Epic soundtracks, no less.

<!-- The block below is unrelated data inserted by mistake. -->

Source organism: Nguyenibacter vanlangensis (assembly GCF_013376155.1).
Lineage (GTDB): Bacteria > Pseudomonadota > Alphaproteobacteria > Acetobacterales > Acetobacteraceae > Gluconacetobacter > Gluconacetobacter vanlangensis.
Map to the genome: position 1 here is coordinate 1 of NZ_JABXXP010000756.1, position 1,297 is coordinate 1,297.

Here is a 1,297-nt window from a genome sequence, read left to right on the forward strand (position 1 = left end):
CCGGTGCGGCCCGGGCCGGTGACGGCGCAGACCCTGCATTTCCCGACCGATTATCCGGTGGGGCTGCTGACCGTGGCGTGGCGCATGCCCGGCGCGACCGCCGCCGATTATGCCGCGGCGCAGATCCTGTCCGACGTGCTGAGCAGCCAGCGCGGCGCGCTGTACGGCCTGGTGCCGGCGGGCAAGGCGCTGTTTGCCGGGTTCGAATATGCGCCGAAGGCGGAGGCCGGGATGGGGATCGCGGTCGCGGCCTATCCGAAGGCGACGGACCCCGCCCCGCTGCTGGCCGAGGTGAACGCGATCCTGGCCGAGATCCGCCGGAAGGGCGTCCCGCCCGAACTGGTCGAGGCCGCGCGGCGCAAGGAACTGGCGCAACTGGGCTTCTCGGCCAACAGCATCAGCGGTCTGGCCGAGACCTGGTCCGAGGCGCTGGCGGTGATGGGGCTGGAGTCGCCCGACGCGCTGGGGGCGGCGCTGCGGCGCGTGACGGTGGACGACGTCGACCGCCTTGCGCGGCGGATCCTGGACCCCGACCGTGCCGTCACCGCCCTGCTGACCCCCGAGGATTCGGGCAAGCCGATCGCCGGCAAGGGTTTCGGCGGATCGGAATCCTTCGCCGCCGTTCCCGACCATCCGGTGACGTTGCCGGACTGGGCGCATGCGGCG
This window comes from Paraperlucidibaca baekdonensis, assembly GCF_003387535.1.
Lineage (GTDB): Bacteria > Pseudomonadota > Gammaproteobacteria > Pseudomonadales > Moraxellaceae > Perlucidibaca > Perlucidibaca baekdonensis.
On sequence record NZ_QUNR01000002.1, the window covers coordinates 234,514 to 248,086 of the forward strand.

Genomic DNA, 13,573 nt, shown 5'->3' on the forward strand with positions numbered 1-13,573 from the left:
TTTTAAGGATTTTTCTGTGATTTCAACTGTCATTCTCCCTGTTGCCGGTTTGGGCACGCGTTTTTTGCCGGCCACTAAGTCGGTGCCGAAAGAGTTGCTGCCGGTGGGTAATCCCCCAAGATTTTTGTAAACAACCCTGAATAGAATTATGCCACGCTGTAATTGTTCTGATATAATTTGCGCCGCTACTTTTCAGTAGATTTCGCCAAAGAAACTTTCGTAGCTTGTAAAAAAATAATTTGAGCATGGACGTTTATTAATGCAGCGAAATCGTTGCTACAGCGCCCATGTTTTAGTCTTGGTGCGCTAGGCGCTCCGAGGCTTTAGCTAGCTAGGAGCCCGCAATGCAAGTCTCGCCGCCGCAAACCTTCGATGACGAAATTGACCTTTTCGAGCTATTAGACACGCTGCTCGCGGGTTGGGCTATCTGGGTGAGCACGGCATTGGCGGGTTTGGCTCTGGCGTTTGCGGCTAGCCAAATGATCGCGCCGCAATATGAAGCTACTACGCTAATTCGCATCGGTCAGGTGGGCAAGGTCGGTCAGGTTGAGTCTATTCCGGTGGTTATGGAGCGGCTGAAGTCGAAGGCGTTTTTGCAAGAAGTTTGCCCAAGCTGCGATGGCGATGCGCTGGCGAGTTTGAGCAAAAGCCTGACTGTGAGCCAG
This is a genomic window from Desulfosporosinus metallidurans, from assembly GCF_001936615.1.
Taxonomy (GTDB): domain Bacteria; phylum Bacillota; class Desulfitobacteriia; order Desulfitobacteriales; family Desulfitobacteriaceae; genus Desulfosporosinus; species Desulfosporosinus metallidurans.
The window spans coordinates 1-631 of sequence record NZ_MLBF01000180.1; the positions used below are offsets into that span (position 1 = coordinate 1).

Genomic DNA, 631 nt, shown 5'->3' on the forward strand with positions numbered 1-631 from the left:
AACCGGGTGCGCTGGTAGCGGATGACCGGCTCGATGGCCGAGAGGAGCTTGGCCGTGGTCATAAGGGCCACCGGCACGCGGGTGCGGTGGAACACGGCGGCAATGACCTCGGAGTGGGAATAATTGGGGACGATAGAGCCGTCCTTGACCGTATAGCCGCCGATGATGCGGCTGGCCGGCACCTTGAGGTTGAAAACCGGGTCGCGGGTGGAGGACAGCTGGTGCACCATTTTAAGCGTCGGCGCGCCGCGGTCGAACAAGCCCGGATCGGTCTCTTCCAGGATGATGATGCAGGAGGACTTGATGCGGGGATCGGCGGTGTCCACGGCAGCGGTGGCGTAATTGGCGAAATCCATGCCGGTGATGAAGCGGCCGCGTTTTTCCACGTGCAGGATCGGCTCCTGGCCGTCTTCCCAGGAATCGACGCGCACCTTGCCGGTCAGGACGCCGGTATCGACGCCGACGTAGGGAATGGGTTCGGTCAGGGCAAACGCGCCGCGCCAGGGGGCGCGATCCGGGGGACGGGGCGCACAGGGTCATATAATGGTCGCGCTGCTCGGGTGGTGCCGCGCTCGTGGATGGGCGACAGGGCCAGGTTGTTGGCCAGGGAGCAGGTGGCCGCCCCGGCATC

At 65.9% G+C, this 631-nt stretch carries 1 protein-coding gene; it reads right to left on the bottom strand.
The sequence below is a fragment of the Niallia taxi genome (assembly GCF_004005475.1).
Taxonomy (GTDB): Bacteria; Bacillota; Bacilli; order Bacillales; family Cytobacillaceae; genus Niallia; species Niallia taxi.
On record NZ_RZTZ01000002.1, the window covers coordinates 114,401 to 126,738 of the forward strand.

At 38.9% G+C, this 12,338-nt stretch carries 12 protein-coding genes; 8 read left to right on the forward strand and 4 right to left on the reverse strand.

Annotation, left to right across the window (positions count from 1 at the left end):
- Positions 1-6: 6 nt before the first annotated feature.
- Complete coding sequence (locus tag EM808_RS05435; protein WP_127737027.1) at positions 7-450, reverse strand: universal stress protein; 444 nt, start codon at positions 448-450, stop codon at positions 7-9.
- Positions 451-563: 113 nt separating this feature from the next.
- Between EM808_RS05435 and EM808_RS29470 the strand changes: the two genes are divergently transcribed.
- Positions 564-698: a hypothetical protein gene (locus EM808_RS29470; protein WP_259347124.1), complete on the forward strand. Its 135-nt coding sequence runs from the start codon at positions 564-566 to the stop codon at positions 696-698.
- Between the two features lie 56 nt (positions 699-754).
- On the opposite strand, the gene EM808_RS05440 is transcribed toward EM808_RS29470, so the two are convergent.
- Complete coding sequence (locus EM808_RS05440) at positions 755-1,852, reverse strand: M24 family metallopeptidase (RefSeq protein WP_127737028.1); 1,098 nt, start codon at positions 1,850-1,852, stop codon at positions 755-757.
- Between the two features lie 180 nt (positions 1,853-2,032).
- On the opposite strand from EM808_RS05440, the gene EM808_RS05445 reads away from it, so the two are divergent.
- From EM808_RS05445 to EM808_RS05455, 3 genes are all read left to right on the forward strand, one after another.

The word ‘cinematic’ could have been invented for Frequency Drift’s grandiose epics. Films were a major motivation when keyboardist Andreas Hack formed the band and set 2008’s Personal Effects Pt. 1 concept debut in a dystopian Blade Runner future. After its inevitable sequel, 2011’s Ghosts… welcomed Nerissa Schwarz’s electric harp, giving the band its most distinctive sonic component. Over the next two albums, the band arrived at their trademark sound: widescreen ballads peppered with world music, folk, ambient and prog metal bombast. Their latest replaces earthly guitars with twinkling electric harp flurries, drummer Wolfgang Ostermann’s subtly woven rhythms, and electronic orchestras influenced by Japanese arthouse cinema. They frame new vocalist Irini Alexia’s soul-baring lyrics about loss. On first listen, ballads such as Underground, Deprivation and Escalator seem tailored for closing credits. The instrumental sections are always sumptuously exotic, but further immersion reveals a hotbed of intricate tonal microsurgery going on, before the triumphant-sounding Ghosts When It Rains brings down the curtain. KN